5. It isn’t safe! This one really gets me. Ok, here’s the thing… lots of things aren’t “safe”. Over the course of our last summer in NYC, I saw “news” stories about why swimming, playing on the playground, wearing flip flops, riding your bike, and buying ice cream at the park are all “unsafe” things for kids to do. We need to get a grip on the definition of “safe” and our constant pursuit of such a state. Did you know that riding in a plane is far safer than riding in a car or even walking down the street? According to the national safety council, the chances of dying in the air are 1 in 7,229 compared to 1 in 415 in a car and 1 in 749 as a pedestrian. I know that the news makes a lot of places seem scary, but that’s their job. They are not only trying to share the days’ news with you, they are trying to make sure you continue to tune in. Drama sells. Unfortunately, so does fear.
Let’s look at one area of the world that is considered “dangerous”- the area where we spent almost all of the last year- Central America. When we went to Central America, many people warned us of the danger and a few even told us they were sure we’d be kidnapped and killed. But did you know that many US cities have gun related homicide rates on par with several Central American countries? For example, New Orleans has a gun related homicide rate just under that of Honduras, Detroit’s rate is just below El Salvador’s, Baltimore’s hovers close to that of Guatemala, and Phoenix has a rate higher than that of Mexico (how’s that for a political talking point….). And don’t even get me started on school shootings in the US vs. abroad. Still, for every single one of these places, the chance of being shot to death is low. Would you avoid New Orleans or Phoenix on your next road trip? I wouldn’t.
Look, there is risk involved in traveling the same way there is risk involved in getting up in the morning and getting out the door. You could slip and fall on your bathroom floor and crack your head open. You could get soap in your eyes and go blind. Your kid could choke on his toothbrush or his cereal. You could get into a car accident with the school bus your child is riding. You could burn yourself with your coffee and suffer second degree burns. Your kid could break her arm in gym class or she could tip her chair back too far and knock her head on the floor. Any of these things COULD happen but they aren’t likely and they don’t stop the majority of us from living our daily lives, do they?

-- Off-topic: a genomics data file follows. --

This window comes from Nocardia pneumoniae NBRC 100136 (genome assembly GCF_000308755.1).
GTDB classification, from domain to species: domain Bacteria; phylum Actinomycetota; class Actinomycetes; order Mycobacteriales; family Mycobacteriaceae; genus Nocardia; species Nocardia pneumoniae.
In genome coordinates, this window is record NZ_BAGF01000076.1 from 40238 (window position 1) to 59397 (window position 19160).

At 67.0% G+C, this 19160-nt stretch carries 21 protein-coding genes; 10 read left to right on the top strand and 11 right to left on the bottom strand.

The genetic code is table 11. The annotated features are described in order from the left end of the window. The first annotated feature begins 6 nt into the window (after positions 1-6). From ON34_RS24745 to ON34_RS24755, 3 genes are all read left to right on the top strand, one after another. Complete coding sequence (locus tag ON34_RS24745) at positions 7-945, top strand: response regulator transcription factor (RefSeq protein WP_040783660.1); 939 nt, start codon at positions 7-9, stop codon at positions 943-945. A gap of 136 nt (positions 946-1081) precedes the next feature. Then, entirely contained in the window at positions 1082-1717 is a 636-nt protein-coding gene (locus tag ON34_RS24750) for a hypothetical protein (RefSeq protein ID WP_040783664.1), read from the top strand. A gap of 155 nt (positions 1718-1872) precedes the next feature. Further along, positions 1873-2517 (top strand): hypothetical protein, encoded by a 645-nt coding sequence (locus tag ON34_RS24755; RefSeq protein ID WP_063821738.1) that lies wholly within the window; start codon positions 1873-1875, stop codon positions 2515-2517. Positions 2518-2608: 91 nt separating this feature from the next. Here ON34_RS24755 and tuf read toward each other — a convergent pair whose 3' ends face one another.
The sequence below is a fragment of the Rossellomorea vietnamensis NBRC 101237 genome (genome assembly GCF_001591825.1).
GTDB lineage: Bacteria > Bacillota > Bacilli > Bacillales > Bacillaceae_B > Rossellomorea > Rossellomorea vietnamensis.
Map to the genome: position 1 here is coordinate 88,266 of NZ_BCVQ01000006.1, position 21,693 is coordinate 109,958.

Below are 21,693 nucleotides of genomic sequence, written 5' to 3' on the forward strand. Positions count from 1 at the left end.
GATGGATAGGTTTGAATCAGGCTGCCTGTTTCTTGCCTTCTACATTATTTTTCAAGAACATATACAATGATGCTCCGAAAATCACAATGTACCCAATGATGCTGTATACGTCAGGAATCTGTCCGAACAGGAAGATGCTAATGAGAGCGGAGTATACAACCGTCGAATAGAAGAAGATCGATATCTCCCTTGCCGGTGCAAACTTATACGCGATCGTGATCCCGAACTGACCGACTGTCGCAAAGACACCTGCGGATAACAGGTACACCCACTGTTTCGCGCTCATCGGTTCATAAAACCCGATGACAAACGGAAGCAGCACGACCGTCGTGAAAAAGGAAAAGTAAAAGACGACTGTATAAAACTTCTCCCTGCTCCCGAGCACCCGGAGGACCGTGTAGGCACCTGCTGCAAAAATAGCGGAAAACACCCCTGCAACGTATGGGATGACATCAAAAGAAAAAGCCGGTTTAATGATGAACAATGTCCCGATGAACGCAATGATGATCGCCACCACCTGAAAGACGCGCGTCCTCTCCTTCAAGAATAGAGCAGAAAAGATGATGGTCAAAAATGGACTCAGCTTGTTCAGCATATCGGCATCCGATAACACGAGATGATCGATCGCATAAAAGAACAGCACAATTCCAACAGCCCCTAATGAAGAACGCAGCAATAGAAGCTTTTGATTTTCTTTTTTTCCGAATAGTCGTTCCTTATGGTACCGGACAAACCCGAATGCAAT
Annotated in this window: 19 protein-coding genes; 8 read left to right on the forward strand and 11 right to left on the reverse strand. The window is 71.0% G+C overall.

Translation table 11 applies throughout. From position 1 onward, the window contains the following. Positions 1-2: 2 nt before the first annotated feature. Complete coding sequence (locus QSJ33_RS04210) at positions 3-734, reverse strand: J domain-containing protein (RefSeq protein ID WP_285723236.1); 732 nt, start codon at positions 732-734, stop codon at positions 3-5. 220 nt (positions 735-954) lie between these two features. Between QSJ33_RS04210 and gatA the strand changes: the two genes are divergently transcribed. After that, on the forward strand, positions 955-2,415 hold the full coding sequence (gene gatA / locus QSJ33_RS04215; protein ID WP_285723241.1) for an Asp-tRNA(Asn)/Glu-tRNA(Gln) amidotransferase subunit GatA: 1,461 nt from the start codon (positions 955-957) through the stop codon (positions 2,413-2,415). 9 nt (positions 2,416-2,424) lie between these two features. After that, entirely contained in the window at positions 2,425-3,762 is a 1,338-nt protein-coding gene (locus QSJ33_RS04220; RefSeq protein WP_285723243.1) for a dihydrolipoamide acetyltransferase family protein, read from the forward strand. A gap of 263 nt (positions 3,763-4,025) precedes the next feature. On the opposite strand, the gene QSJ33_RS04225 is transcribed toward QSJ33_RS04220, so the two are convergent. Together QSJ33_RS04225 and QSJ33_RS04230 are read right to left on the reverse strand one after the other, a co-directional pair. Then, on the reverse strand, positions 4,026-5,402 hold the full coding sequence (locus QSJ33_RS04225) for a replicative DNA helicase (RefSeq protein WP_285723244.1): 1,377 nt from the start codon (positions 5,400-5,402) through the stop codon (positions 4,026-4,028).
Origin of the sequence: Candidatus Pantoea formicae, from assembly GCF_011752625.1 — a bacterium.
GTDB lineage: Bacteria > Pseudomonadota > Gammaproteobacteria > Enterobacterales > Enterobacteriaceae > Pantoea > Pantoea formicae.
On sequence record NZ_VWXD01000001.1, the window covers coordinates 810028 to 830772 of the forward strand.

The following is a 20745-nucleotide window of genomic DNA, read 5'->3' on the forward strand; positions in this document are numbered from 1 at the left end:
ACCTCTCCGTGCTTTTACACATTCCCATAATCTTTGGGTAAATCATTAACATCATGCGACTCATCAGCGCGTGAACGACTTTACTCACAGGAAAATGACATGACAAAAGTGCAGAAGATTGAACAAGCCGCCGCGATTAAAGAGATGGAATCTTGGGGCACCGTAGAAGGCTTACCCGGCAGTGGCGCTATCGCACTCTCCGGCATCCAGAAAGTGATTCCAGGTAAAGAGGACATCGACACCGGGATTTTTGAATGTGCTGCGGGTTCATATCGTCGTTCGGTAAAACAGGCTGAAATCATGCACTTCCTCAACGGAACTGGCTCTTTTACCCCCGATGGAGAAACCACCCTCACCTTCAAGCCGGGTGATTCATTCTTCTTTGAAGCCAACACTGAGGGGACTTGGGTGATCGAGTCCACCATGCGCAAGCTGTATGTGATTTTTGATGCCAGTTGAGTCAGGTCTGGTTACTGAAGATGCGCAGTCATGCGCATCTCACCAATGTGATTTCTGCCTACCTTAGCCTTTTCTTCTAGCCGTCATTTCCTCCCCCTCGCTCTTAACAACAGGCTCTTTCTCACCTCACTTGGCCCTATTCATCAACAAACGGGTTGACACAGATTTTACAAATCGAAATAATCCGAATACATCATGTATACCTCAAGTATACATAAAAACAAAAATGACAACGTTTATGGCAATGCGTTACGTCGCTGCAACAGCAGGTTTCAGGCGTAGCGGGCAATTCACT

Risk exists all around us. The best course of action is to take basic precautions, use common sense, and make educated choices about where to go and when based on the information available to us. But absolutely, under no circumstances, should “it’s not safe” be a general reason to avoid travel. Life is meant to be lived.
6. Everyone wants to do it! This is a myth from the other camp. Travelers often think that everyone envies their lifestyle and wishes they could travel the world. This myth is as annoying as the ones above. Not everyone wants to live out of a backpack, hostel hop, or deal with visas, all while balancing a two year old on their hip. Travel is wonderful but it is rarely glamorous and it certainly is not for everyone.
Sometimes, we travelers confuse the misconceptions about our chosen lifestyles as excuses for why they don’t travel themselves. In reality, some people just do not want to travel and their misconceptions have less to do with envy and more to do with the fact that they haven’t spent much time contemplating the realities of such a lifestyle. Just as I would love it if everyone stopped defining “normal” in their own narrow way, it would also be great if certain travelers stopped assuming that everyone else wants to be doing what they are doing.
There you have it, some of the top myths about long-term travel. Travel is not inherently dangerous, expensive, or something only single people do. These are only a few of the myths out there about long-term travel. Do you know of others? Now that you know most of these myths are absolute rubbish, would you consider a long-term journey around the world?